A Pakistani court on May 20 ordered the release of over 120 supporters of Imran Khan who were taken into custody in Punjab province following violent protests that erupted after the former Prime Minister's arrest on May 9.
The Lahore High Court (LHC) directed the government to release 123 workers of Khan's Pakistan Tehreek-e-Insaf (PTI) party without delay.
The orders were issued by Justice Anwarul Haq of the LHC during the hearing of a petition filed by PTI leader Farrukh Habib who sought the release of the detained party activists, the Dawn newspaper reported.
These workers, arrested from Faisalabad, are currently detained in various jails in Punjab.
The arrest of Khan on May 9 by the paramilitary Pakistan Rangers in a corruption case at the Islamabad High Court (IHC) premises triggered unrest in Pakistan. For the first time in Pakistan's history, the protesters stormed the Army headquarters (GHQ) in Rawalpindi and also torched the Corps Commander's House (Jinnah House) in Lahore.
Police put the death toll in violent clashes to 10 while Mr. Khan's party claims 40 of its workers lost their lives in the firing by security personnel.
On May 15, the top military brass vowed to bring the arsonists, who attacked the civil and military installations, to justice through trial under relevant laws of the country, including the Pakistan Army Act and Official Secrets Act.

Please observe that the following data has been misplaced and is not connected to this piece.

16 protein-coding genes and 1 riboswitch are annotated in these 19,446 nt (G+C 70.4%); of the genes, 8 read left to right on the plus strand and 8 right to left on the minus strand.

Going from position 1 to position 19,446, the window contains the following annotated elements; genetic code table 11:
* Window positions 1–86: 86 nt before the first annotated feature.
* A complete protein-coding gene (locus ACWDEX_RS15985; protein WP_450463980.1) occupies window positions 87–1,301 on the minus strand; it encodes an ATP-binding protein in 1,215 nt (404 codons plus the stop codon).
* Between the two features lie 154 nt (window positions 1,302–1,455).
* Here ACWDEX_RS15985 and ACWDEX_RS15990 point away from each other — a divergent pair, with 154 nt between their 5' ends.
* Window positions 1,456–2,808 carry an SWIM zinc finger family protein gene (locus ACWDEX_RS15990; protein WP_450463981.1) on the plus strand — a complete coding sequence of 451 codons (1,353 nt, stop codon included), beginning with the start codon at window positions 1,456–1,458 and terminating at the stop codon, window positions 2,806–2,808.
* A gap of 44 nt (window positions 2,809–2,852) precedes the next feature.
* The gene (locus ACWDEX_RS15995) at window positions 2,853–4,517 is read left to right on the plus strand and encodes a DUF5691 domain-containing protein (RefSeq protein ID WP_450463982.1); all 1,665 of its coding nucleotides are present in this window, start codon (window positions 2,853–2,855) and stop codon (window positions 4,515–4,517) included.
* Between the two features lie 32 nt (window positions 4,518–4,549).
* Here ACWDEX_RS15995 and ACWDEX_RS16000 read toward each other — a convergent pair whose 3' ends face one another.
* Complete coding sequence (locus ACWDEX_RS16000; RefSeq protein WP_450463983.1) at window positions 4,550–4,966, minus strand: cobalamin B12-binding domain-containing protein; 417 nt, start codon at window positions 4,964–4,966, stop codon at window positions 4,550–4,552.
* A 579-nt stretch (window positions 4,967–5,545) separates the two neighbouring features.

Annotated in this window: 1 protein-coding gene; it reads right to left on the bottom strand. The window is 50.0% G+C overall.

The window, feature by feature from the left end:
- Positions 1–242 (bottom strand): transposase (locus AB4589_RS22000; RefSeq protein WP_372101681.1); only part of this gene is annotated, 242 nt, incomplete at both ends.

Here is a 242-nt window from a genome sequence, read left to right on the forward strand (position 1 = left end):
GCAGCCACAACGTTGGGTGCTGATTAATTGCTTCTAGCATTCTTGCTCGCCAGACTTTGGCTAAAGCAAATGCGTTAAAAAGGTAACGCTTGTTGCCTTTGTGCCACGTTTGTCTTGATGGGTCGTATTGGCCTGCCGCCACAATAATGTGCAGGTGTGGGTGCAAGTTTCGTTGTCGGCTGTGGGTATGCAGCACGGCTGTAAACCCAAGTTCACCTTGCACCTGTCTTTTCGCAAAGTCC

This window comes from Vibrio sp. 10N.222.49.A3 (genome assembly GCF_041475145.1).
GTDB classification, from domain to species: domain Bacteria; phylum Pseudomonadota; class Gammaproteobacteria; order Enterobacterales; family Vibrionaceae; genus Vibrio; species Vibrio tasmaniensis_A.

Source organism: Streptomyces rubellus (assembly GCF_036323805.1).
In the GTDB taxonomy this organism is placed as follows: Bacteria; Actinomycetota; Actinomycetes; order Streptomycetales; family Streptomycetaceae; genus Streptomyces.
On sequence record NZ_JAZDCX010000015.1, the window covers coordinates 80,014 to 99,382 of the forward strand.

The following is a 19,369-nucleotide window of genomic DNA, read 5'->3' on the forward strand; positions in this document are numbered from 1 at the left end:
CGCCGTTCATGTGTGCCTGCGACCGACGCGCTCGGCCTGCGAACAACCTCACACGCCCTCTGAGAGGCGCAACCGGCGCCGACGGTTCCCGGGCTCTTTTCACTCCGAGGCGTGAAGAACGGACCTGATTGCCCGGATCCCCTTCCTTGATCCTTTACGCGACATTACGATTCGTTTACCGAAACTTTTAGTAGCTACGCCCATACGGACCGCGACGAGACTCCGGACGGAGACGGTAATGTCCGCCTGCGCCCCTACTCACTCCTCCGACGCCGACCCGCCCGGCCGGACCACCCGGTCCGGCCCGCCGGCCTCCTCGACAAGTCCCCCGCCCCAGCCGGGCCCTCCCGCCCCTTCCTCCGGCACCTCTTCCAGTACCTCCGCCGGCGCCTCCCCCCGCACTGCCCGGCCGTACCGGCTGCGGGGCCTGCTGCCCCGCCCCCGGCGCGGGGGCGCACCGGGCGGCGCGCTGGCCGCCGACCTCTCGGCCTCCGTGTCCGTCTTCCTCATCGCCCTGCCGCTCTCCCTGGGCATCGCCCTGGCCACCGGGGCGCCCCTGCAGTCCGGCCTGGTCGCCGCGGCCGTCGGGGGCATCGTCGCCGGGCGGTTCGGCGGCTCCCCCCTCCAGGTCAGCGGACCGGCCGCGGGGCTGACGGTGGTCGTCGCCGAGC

Law enforcement agencies have arrested over 7,000 PTI workers across Pakistan, 4,000 of them from Punjab.
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Punjab caretaker Chief Minister Mohsin Naqvi has said that over 500 women are currently being sought by the police in around 138 cases related to the May 9 violence.
In a statement, Mr. Naqvi emphasised that male officers have been instructed not to arrest women, but he emphasised the need to apprehend those responsible for vandalising army installations at any cost.
The Human Rights Watch (HRW) has urged the government to uphold human rights while prosecuting “more than 4,000 people” arrested in the wake of violent protests.
In a statement on May 20, HRW associate Asia director Patricia Gossman said, “The Pakistani authorities should end their arbitrary arrests of political opposition activists and peaceful protesters. In dispersing violent assemblies, firearms may only be used when using less harmful means are not practicable, and only to the minimum extent necessary.
An anti-terrorism court here on May 19 approved pre-arrest bail till June 2 to Khan in three terrorism cases, including the high-profile Jinnah House attack, filed against the former Prime Minister in the wake of violence that erupted after his arrest on May 9.
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Earlier, in a video-link address from his Zaman Park residence here on May 17, Mr. Khan said Pakistan was heading towards an imminent disaster and it may face disintegration.
Mr. Khan was ousted from power in April last year after losing a no-confidence vote in his leadership, which he alleged was part of a U.S.-led conspiracy targeting him because of his independent foreign policy decisions on Russia, China and Afghanistan.